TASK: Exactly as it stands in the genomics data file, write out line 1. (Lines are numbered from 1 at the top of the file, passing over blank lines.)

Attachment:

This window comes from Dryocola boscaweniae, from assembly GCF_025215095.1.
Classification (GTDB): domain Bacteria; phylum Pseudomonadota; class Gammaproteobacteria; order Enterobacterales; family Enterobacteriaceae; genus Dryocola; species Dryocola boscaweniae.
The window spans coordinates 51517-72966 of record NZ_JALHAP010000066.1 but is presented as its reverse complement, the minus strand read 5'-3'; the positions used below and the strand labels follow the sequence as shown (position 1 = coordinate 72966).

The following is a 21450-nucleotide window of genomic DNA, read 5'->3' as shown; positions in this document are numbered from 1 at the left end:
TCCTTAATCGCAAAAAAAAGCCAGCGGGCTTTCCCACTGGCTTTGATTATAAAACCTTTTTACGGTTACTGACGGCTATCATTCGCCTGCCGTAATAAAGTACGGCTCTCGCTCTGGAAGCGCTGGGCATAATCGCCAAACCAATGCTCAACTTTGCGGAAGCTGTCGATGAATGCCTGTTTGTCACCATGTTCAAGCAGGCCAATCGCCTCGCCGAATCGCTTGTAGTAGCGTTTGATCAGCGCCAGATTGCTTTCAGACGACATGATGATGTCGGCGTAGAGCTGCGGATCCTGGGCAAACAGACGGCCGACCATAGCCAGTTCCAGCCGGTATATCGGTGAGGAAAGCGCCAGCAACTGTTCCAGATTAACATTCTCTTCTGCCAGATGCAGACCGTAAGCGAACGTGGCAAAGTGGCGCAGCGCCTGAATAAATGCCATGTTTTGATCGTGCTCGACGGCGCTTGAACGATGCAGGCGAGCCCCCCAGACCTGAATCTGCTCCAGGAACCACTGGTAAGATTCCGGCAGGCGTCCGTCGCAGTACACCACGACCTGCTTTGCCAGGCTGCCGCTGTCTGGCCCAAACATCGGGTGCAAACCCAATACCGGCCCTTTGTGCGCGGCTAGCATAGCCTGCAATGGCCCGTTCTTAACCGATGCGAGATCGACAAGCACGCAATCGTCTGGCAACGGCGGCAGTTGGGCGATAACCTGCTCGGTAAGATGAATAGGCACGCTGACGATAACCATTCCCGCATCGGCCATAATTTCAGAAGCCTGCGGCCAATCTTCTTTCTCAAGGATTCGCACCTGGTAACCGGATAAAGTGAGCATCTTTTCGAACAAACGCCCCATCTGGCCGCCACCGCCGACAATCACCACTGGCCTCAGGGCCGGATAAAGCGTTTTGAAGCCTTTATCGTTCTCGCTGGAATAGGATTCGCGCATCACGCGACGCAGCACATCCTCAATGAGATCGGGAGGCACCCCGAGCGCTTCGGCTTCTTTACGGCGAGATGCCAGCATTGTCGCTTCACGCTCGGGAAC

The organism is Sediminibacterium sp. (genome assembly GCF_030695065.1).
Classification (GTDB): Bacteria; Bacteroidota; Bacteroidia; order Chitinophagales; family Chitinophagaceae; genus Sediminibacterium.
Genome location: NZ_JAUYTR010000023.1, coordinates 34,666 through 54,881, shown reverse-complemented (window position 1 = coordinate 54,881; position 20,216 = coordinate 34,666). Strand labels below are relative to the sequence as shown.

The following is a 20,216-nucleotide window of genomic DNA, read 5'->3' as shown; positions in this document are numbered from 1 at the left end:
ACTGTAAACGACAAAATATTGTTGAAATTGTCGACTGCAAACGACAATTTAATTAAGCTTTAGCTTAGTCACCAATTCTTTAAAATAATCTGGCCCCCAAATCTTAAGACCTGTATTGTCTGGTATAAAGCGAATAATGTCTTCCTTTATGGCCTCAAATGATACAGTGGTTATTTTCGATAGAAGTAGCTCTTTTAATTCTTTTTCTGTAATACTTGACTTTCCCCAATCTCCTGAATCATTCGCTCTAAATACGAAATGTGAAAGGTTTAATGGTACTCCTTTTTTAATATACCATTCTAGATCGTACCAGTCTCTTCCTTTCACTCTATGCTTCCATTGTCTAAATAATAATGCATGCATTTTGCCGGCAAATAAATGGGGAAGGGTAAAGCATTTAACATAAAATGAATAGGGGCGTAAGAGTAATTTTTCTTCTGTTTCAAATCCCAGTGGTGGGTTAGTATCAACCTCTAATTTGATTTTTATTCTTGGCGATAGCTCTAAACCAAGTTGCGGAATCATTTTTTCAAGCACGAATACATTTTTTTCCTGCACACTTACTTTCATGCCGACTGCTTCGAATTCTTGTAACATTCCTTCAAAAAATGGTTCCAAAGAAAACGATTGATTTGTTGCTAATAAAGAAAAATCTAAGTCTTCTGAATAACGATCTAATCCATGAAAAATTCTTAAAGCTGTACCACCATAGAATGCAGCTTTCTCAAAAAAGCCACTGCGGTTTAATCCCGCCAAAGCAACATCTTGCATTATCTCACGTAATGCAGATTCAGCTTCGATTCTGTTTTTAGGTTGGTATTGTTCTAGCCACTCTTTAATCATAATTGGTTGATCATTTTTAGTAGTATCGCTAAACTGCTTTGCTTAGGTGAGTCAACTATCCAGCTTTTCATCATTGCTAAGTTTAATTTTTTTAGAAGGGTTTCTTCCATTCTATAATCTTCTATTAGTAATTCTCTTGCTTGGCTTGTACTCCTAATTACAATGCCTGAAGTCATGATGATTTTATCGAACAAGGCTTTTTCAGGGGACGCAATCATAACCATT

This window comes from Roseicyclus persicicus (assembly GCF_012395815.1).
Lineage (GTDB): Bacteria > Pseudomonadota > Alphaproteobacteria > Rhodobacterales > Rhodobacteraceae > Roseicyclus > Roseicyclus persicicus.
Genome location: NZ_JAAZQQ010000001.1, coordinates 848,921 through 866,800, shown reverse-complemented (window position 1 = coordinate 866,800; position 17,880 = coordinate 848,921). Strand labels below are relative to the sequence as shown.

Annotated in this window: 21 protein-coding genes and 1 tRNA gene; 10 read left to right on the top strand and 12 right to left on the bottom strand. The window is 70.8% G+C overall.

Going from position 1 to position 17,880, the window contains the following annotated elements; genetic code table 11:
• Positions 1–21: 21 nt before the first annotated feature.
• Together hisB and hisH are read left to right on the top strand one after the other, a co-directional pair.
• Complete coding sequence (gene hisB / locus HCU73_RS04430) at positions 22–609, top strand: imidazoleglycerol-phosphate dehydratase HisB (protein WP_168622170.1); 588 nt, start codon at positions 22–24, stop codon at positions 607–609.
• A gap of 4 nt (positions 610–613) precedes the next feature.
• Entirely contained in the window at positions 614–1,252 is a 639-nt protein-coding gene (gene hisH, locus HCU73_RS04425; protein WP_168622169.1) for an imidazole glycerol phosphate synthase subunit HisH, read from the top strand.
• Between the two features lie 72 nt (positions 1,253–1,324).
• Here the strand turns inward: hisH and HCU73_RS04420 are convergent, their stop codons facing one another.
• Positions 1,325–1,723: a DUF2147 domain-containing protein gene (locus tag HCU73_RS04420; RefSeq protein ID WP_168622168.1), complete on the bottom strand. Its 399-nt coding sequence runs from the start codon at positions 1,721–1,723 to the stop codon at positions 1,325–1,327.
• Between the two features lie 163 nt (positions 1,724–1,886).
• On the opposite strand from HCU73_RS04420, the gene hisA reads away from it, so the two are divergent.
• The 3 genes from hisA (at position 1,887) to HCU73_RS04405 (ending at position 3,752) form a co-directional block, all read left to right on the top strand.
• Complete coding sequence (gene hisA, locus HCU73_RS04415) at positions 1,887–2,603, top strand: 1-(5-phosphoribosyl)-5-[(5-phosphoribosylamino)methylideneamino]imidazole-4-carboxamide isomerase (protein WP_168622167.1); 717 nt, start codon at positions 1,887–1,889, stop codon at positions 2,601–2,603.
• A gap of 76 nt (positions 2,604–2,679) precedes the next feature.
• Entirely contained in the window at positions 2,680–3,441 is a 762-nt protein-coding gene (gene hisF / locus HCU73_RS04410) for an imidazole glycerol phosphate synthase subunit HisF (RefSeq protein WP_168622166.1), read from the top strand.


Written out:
This window comes from Dryocola boscaweniae, from assembly GCF_025215095.1.